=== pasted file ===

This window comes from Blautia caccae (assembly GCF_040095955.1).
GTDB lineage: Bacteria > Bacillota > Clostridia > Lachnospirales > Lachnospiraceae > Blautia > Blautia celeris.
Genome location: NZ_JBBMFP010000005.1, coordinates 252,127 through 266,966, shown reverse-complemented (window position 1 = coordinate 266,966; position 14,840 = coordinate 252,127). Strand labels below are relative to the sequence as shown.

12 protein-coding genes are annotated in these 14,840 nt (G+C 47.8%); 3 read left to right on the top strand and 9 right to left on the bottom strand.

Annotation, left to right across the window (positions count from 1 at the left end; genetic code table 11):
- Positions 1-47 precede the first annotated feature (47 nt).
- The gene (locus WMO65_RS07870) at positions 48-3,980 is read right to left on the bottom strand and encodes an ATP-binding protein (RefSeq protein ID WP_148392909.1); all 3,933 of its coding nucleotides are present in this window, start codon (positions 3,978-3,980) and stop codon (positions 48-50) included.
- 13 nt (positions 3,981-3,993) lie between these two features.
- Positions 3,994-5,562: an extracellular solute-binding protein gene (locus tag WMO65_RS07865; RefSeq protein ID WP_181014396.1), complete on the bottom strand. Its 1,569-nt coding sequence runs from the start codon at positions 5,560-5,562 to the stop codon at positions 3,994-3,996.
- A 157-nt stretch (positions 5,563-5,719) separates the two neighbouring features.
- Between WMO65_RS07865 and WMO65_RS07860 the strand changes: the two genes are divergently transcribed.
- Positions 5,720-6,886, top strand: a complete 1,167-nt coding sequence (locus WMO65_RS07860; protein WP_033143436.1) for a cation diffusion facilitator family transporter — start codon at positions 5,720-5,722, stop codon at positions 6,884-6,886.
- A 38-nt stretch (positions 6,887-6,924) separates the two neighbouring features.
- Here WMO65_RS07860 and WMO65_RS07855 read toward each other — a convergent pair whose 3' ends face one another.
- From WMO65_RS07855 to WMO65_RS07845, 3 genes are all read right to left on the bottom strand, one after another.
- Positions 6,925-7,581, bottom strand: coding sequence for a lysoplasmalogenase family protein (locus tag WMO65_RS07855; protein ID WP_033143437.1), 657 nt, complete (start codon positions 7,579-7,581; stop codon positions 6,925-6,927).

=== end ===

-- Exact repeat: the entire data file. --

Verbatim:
This window comes from Blautia caccae (assembly GCF_040095955.1).
GTDB lineage: Bacteria > Bacillota > Clostridia > Lachnospirales > Lachnospiraceae > Blautia > Blautia celeris.
Genome location: NZ_JBBMFP010000005.1, coordinates 252,127 through 266,966, shown reverse-complemented (window position 1 = coordinate 266,966; position 14,840 = coordinate 252,127). Strand labels below are relative to the sequence as shown.

12 protein-coding genes are annotated in these 14,840 nt (G+C 47.8%); 3 read left to right on the top strand and 9 right to left on the bottom strand.

Annotation, left to right across the window (positions count from 1 at the left end; genetic code table 11):
- Positions 1-47 precede the first annotated feature (47 nt).
- The gene (locus WMO65_RS07870) at positions 48-3,980 is read right to left on the bottom strand and encodes an ATP-binding protein (RefSeq protein ID WP_148392909.1); all 3,933 of its coding nucleotides are present in this window, start codon (positions 3,978-3,980) and stop codon (positions 48-50) included.
- 13 nt (positions 3,981-3,993) lie between these two features.
- Positions 3,994-5,562: an extracellular solute-binding protein gene (locus tag WMO65_RS07865; RefSeq protein ID WP_181014396.1), complete on the bottom strand. Its 1,569-nt coding sequence runs from the start codon at positions 5,560-5,562 to the stop codon at positions 3,994-3,996.
- A 157-nt stretch (positions 5,563-5,719) separates the two neighbouring features.
- Between WMO65_RS07865 and WMO65_RS07860 the strand changes: the two genes are divergently transcribed.
- Positions 5,720-6,886, top strand: a complete 1,167-nt coding sequence (locus WMO65_RS07860; protein WP_033143436.1) for a cation diffusion facilitator family transporter — start codon at positions 5,720-5,722, stop codon at positions 6,884-6,886.
- A 38-nt stretch (positions 6,887-6,924) separates the two neighbouring features.
- Here WMO65_RS07860 and WMO65_RS07855 read toward each other — a convergent pair whose 3' ends face one another.
- From WMO65_RS07855 to WMO65_RS07845, 3 genes are all read right to left on the bottom strand, one after another.
- Positions 6,925-7,581, bottom strand: coding sequence for a lysoplasmalogenase family protein (locus tag WMO65_RS07855; protein ID WP_033143437.1), 657 nt, complete (start codon positions 7,579-7,581; stop codon positions 6,925-6,927).